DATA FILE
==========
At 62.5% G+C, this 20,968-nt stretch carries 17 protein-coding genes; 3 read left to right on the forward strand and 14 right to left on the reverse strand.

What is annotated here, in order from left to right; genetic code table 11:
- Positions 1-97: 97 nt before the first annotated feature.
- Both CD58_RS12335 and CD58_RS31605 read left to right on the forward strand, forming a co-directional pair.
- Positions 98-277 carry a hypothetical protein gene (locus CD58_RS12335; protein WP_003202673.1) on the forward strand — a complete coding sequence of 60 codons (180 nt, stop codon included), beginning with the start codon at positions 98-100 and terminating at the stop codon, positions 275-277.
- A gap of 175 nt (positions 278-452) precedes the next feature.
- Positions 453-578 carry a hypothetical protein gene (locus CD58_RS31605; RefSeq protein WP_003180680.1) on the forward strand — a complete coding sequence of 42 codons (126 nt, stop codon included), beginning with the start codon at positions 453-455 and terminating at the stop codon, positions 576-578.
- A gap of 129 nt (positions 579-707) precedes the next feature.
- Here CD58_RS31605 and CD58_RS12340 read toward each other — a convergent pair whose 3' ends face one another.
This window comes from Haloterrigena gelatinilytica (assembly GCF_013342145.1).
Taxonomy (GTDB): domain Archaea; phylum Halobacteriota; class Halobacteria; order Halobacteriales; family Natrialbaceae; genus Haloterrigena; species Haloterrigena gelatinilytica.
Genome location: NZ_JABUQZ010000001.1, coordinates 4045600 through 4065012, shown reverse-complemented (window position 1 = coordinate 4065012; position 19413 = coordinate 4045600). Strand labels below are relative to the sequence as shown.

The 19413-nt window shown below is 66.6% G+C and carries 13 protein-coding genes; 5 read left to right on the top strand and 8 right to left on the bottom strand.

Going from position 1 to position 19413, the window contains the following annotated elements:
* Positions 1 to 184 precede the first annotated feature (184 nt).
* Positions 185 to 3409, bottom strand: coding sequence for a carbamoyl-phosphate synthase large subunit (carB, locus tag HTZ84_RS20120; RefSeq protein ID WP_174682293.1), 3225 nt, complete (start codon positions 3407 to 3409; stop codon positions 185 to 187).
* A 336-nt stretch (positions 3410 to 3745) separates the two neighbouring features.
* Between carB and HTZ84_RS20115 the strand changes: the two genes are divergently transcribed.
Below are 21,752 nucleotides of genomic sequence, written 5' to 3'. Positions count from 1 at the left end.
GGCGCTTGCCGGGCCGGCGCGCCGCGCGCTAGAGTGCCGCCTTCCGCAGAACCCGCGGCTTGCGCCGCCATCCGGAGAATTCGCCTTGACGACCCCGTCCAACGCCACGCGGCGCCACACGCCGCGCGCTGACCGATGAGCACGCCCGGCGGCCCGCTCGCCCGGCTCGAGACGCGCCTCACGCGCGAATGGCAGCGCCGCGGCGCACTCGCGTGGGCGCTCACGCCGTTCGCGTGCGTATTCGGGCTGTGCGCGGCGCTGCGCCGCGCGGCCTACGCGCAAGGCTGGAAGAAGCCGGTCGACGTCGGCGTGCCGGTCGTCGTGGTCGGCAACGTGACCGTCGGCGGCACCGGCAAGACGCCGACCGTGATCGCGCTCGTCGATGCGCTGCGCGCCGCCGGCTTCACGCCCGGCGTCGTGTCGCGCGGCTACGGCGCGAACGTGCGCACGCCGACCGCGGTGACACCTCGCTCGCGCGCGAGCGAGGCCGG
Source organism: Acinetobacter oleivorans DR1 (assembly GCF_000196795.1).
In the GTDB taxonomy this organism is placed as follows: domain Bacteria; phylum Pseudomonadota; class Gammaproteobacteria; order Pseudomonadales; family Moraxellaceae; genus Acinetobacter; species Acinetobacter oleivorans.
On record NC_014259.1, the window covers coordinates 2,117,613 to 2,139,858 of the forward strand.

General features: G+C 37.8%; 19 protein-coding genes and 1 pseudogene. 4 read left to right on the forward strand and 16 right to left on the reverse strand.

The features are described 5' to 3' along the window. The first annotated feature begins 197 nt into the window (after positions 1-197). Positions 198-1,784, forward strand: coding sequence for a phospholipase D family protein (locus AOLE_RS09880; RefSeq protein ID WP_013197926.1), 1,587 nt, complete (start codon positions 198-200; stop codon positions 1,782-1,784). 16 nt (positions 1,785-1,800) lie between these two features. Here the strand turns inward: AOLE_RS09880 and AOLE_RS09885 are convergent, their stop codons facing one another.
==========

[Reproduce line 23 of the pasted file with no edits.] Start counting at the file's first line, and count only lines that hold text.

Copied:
On record NC_014259.1, the window covers coordinates 2,117,613 to 2,139,858 of the forward strand.